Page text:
03/12/2014 § Leave a comment
He was traveling with some men he had met on the road a few days past, men in fraying coats and overworn boots, men of fields and lumber camps and country roads, drifters and vagrants all. Together they made a lowly flock headed for the city of Ardour’s Rest, the only place in the Eastern Territories where men such as they might find refuge for the coming Night. There were about twenty of them, and most, if not all, judging by their accent and common talk, were Austerlings whose livelihoods had been destroyed for one reason or another during the Miners’ War.
By the last quarter of the first hour the camp was awake, and the men broke their fast on a meager feast of cornmeal and hot water, emptied their bladders and bowels on the frosted field, and set off northward along the road.
Talk was scarce. The day was colder than the one before it, and they knew they had only a few days to reach the city. Once Night rose, no city would willingly open its gates for a group of vagrants.
Horace walked alone at the tail end of the procession. He did not know the names of the men he traveled with, nor was he inclined to. He was not one of them, not truly, and the men knew he was not. Just as he had placed their origin by frequent, measured pauses in their speech and a slight upward inflection that gave it a songlike quality, they heard the harshness of his consonants and knew him to be a native son of Havertham. He’d seen it dawn on their faces after the first few words had been spoken, and had prepared himself to be shunned. But uneasy as they were, the men allowed him to join them, and shared with him what little they had to eat and drink. They saw that he too was a vagrant and a drifter, and as he had learned time and again wandering the Eastern Territories, a strange sort of camaraderie lived among those to whom their own existence was far less than a gift. And Horace for his part was glad for their company, for it rendered the dying of light a little less unbearable.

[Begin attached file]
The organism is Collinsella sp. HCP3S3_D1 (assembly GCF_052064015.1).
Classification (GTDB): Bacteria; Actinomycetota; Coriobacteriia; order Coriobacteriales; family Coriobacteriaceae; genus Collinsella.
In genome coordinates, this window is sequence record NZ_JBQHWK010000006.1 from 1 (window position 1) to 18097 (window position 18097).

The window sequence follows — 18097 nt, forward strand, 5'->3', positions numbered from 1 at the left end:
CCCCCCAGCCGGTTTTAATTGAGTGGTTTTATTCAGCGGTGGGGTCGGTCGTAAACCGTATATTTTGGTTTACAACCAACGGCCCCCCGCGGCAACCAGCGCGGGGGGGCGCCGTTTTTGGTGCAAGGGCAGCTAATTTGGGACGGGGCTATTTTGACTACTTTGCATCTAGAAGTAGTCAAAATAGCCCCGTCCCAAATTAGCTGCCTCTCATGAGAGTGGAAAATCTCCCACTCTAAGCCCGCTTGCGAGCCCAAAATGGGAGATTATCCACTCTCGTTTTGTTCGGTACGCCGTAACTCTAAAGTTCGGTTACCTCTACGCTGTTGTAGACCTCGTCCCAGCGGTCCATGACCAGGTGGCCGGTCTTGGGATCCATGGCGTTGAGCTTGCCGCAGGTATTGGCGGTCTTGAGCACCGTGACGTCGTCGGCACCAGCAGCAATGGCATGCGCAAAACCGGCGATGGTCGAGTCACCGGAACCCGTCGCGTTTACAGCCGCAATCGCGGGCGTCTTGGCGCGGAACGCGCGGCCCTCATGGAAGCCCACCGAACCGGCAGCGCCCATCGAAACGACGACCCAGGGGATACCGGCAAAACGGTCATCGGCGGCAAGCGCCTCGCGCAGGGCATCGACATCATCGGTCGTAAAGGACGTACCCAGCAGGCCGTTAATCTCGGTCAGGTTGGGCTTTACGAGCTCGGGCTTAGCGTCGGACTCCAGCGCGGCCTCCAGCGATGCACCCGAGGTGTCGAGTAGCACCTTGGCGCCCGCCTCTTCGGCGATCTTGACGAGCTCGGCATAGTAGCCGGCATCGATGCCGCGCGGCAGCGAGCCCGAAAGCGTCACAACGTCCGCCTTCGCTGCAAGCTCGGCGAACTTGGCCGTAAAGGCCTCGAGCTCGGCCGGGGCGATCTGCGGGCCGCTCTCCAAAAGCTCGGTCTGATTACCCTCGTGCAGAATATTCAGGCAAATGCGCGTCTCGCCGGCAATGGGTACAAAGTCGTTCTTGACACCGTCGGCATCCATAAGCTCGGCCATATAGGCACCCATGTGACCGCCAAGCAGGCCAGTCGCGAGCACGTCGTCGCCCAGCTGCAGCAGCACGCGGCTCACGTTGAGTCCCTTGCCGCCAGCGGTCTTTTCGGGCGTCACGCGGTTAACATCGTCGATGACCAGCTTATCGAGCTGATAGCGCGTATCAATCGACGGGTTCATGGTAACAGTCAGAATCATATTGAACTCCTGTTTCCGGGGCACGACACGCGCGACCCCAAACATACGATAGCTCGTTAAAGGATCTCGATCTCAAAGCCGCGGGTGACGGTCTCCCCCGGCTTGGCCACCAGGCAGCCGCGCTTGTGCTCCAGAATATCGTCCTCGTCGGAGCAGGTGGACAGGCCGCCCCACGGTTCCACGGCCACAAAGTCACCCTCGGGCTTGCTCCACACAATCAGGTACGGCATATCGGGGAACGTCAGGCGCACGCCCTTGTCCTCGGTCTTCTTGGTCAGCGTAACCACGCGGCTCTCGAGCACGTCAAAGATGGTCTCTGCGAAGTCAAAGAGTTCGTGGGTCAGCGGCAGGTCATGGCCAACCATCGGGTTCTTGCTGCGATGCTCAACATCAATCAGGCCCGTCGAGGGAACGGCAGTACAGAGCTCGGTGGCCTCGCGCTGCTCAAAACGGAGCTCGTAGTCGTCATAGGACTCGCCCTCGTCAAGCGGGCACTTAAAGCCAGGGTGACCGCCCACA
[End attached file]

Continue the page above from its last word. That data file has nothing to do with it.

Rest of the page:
They walked until fifth hour and stopped to rest their legs for a quarter, then set off again and walked until the eighth. The road was uneven. The horseshoe-shaped valley widened gradually as they walked but the mountain winds reached them just as bitterly. Near the flat of the valley, the group came across a wreckage of an oxcart in a ditch and later saw many cairns on the roadside. Some of the men stopped briefly to pay their respects.
Soon afterward, Horace was joined by an old man he did not know, broad-shouldered and thick of waist, who wore a great white tangle of a beard flecked with dirt and grime and walked with an impressive gait despite the visible bend in his spine. When their eyes met the old man said, “No man should walk alone, when in company of others.” Horace bowed his head in gratitude.